Media

More Messages: Climbing the Poll

What if your organization spent a lot of coin to conduct a poll whose conclusions you loved -- and no one noticed? That's what appears to have happened to the Lake Cedar Group, the consortium of area television stations eager to build a new broadcasting tower on Lookout Mountain.

On May 31, Lake Cedar released the results of a self-financed poll conducted by Public Opinion Strategies, a private polling firm, in which Jefferson County voters were asked whether they favor the construction of such a tower -- and the majority of those queried felt it was a grand idea. Here are some excerpts from the release:

Respondents were told Congress is requiring every television station in the country to broadcast a digital signal and to comply with this order, four local stations plan to build a new tower on Lookout Mountain. Having heard this, 64 percent say they favor the TV stations being allowed to build this new tower with 33 percent strongly in favor. A mere 14 percent oppose the tower while another 21 percent are unsure of their opinion... When respondents were told the Lake Cedar Group plan will remove four existing towers and replace them with a single, shorter tower and that most of the land cleared of towers and buildings will be preserved as open space, support grows by 15 points to 79 percent of Jefferson County voters who favor building the consolidated tower. Opposition drops to 10 percent.

These results aren't surprising; Lake Cedar paid for another poll back in 2005 that generated similar findings. But while the local dailies covered that study (check out an article by the Denver Post here), they paid little attention this time around. That's not because the newspapers are unsympathetic. In fact, the Rocky Mountain News editorialized in favor of the tower plan as recently as late May. But tower opponents with the city of Golden took a poll of their own showing that residents there wanted nothing to do with such an edifice; see this Message column for more details. Apparently, the prospect of a duelling-polls article left even the folks at the Rocky cold.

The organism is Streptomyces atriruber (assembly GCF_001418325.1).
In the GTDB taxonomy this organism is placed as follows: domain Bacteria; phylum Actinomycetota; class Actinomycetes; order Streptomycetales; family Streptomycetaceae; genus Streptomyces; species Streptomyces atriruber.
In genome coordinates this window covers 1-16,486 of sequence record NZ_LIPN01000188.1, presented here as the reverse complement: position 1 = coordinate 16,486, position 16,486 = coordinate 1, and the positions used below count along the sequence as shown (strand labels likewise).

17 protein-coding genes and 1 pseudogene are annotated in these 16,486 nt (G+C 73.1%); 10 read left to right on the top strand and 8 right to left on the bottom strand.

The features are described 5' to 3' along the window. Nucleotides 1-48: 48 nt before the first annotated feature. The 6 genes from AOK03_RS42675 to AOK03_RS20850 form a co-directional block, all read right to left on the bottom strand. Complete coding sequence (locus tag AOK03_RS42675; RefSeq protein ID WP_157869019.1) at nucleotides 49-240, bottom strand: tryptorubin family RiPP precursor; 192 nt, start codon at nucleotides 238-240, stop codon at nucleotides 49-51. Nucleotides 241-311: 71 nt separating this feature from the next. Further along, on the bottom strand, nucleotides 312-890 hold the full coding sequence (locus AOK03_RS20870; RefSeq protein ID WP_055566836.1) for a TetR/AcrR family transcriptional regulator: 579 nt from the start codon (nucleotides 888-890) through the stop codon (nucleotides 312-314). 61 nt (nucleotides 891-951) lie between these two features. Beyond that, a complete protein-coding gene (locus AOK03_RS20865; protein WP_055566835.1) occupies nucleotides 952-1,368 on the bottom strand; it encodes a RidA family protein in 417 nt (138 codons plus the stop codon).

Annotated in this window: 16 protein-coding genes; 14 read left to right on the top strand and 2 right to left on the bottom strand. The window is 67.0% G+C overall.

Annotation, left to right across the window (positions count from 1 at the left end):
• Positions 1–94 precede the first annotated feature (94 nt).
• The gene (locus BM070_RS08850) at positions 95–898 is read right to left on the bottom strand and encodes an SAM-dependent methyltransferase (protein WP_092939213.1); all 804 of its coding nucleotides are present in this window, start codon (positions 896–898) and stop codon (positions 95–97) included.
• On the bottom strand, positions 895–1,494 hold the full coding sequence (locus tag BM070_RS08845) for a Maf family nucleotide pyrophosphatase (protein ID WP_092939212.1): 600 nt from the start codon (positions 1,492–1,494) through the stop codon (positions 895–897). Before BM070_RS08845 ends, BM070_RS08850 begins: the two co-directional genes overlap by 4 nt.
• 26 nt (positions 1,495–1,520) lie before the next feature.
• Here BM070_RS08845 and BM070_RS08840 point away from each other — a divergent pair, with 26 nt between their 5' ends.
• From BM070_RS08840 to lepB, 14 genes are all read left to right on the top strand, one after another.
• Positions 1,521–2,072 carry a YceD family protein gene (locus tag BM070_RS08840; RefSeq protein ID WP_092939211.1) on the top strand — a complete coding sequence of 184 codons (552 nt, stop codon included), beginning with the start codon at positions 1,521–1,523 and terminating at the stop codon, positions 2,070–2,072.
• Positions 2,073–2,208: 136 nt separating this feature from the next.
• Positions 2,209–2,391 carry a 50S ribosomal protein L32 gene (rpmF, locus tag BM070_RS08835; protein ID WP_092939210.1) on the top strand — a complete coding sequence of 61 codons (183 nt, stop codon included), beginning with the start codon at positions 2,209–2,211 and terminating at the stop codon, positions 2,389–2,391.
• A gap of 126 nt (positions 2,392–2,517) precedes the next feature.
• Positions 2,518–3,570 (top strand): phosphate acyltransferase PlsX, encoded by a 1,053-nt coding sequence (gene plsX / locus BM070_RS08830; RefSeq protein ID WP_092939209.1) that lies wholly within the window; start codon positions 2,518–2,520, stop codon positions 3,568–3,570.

So the Lake Cedar Group didn't get much bang for its bucks this time around -- but not to don't worry. The organization has a lot more bucks left, which is one reason why the tower scrap is certain to drag on for months, if not years. -- Michael Roberts

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Michael Roberts has written for Westword since October 1990, serving stints as music editor and media columnist. He currently covers everything from breaking news and politics to sports and stories that defy categorization.
Contact: Michael Roberts